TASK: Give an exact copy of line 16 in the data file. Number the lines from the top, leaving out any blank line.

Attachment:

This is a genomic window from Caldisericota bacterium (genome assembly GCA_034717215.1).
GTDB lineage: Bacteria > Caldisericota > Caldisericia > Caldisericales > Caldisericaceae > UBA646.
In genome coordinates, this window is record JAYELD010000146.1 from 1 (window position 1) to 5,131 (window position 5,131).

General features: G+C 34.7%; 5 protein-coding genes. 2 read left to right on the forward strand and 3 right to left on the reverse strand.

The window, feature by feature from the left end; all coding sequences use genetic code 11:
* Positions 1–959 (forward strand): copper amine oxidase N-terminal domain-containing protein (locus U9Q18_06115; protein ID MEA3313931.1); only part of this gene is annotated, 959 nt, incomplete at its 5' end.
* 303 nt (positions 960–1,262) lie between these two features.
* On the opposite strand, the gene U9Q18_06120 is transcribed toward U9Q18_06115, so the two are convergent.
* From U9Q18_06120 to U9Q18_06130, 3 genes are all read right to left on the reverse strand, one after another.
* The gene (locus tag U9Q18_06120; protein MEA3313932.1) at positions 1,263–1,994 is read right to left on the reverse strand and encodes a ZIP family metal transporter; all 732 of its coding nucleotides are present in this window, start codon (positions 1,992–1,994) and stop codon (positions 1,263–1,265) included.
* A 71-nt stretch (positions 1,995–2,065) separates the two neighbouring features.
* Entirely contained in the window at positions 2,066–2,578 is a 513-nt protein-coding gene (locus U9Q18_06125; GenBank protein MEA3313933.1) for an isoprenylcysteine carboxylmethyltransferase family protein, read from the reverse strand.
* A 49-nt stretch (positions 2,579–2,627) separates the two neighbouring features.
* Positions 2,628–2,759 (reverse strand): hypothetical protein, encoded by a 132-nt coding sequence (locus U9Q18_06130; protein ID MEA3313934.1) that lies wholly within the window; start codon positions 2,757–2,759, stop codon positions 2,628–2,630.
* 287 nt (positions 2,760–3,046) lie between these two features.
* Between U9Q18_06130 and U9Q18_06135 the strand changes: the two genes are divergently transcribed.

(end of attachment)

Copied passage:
* Between U9Q18_06130 and U9Q18_06135 the strand changes: the two genes are divergently transcribed.